Tymperleys: There used to be a clock museum in the centre of town, I remember walking past it, but that closed down a few years back through lack of interest. Bernard Mason's hard-won collection included over 200 timepieces, including locally-built grandfathers, but none remain today. Instead the Tudor house has been transformed into an upmarket teashop and cafe, with a glass-fronted kitchen in the walled garden, and judging by yesterday's trade I'd say looks a roaring success.
Bourne Mill: This is a delight, though you have to walk about a mile south from the centre of town to reach it. The National Trust took over this quirky watermill in 1936, and this year have made the bold decision to open five days a week rather than a handful of afternoons and bank holidays. Now deep in the suburbs it sits at the top of the Bourne valley, a brief notch in the landscape descending from a large millpool. The building's ornately roofed with spiky protrusions along the gable, and accessed from a waterside terrace occupied by ducks. Two lower rooms enable you to view the millwheel up close as it turns, but not grinds, relatively loudly. And then there's an upstairs room accessed by ladder, empty at present but with plans to host the odd art exhibition forthwith. The place won't detain you long, I stayed half an hour, but that included a wander in the grounds across the mill race. Stop for tea and scones and you'd linger longer (I can recommend the flapjacks). I hope the opening hours experiment works, and if you're imminently post-retirement and live in the north Essex area, you'd probably enjoy.
Firstsite: One of the last Lottery-funded civic arts centres, I'd heard a lot about Firstsite and wondered what I'd find. What I found was a golden crescent, designed by the same architects who did the Walkie Talkie, sprawled across a former car park to the east of town. The lofty frontage at the western end, covered with glass, leads directly to an airy atrium. Here a member of staff awaits to greet you, a little in your face, but they get told off by management if they stand any further back. A long curving walkway leads past community rooms, toilets and the doors to an auditorium, making you wonder when the art will eventually kick in. Exhibition one at present recalls the suffragette attacks of a century ago, the gallery empty apart from 29 black-tape painting-sized borders. Only with an audio guide in hand can you discover what each work of art was and how it was slashed - a clever and thought-provoking idea. Exhibition two is less engaging, the usual stash of modern art including a room full of bathtowels with oysters and a Roman vase behind which is projected a lemon. Down the far end of the building is the cafe/restaurant, more of the former in daytime, its terrace overlooking an empty strip of lawn. And my overall impression was of a very large building full of not very much, nicely done, but echoing rather than exhilarating.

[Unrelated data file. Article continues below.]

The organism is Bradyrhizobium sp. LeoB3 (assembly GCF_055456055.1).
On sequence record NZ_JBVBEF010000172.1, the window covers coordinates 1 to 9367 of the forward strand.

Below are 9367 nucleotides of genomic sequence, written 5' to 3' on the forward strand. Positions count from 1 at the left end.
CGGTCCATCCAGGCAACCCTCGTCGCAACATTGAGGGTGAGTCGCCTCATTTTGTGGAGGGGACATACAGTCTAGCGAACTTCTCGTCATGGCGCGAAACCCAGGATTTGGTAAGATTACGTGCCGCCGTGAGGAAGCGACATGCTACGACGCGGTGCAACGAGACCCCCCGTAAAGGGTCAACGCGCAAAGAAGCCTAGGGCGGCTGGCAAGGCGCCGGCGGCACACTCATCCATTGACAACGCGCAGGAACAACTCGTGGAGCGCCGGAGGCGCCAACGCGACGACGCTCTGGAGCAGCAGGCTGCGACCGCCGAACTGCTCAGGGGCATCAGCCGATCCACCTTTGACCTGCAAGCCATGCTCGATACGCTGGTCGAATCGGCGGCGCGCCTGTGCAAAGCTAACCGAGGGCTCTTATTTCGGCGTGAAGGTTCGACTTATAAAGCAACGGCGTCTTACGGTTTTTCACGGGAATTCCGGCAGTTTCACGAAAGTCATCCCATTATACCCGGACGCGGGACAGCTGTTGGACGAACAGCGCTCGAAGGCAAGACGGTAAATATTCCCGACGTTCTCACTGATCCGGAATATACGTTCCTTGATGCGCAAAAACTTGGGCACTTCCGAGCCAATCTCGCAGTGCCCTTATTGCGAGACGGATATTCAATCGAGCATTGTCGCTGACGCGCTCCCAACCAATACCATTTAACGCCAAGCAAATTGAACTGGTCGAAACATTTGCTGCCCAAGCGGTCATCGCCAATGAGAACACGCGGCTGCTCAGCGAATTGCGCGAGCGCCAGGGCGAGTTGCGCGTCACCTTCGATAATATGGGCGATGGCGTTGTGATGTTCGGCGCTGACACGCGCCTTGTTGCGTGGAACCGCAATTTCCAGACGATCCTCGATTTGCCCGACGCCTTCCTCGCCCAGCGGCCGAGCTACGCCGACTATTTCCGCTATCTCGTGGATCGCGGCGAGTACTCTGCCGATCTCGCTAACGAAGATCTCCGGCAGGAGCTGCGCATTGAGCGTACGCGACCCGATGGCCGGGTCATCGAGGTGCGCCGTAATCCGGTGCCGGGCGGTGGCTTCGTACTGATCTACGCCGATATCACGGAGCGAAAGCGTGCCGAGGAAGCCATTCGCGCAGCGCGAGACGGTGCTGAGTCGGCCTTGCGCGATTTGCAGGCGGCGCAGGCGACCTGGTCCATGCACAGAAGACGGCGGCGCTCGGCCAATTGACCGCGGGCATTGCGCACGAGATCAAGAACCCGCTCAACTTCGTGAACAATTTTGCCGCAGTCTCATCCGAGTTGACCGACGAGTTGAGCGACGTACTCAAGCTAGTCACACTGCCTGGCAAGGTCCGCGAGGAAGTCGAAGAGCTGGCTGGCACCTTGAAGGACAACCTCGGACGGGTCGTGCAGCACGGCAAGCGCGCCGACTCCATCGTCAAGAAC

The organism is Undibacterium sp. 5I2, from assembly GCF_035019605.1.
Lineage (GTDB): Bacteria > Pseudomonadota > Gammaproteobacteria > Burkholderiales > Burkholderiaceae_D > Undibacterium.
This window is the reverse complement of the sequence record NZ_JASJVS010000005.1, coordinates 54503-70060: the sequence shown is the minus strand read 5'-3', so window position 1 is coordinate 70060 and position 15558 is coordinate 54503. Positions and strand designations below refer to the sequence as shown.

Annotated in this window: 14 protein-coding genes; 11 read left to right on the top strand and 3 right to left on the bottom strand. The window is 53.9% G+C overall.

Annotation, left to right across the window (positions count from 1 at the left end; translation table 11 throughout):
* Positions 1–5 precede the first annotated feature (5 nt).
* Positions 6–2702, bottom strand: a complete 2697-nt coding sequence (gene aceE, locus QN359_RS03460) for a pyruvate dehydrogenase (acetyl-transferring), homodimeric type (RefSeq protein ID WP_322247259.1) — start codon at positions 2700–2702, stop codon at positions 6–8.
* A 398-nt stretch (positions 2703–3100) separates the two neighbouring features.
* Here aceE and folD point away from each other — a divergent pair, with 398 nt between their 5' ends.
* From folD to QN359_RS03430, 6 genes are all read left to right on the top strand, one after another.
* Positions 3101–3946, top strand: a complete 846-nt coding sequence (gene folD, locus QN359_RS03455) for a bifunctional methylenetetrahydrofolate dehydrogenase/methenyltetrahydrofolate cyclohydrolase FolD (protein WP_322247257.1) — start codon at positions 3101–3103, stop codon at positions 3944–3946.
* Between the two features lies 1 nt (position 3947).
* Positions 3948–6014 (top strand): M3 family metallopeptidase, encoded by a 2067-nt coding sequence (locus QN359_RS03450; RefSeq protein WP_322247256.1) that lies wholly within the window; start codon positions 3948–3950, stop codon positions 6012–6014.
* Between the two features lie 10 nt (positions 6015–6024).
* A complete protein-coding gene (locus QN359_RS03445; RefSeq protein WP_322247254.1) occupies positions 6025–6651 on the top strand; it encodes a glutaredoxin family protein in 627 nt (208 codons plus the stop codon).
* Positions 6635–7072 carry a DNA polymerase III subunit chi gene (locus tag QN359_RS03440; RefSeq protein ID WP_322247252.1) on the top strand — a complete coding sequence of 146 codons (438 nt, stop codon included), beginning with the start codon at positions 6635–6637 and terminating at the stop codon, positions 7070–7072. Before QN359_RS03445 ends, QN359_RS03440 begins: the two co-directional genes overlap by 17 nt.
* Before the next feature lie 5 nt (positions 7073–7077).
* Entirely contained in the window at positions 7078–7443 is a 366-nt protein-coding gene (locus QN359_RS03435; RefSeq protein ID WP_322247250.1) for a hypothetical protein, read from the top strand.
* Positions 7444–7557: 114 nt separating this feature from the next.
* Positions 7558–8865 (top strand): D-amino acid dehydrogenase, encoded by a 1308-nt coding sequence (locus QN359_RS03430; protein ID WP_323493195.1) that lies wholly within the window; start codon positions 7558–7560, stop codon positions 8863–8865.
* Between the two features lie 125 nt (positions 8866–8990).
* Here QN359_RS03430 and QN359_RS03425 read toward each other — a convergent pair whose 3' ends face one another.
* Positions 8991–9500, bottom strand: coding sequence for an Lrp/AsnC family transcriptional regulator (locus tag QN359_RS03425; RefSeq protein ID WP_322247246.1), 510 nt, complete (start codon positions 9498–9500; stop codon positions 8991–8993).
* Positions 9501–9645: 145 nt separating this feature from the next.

The town: Colchester has a well-defined heart, rectangular in shape reflecting the old town walls. The shops are good, the usual chains topped off by narrow streets and alleyways lined by independents, particularly pedestrianised St Isaac's Walk where Essex ladies windowshop and men of Essex buy their gear. The Town Hall's tower can be seen for miles, as can the jumbo Victorian water tower behind the Post Office. Step further out and Colchester's role as a garrison town becomes clear. It's not uncommon to see a squaddie in full uniform cycling by or out walking the dog, red beret impeccably placed. But army cuts have taken their toll, with acres of accommodation blocks demolished to be replaced by fairly bland new housing. An hour from central London by train, the town's ideal for commuting, or for any of us Londoners who fancy a busy day out.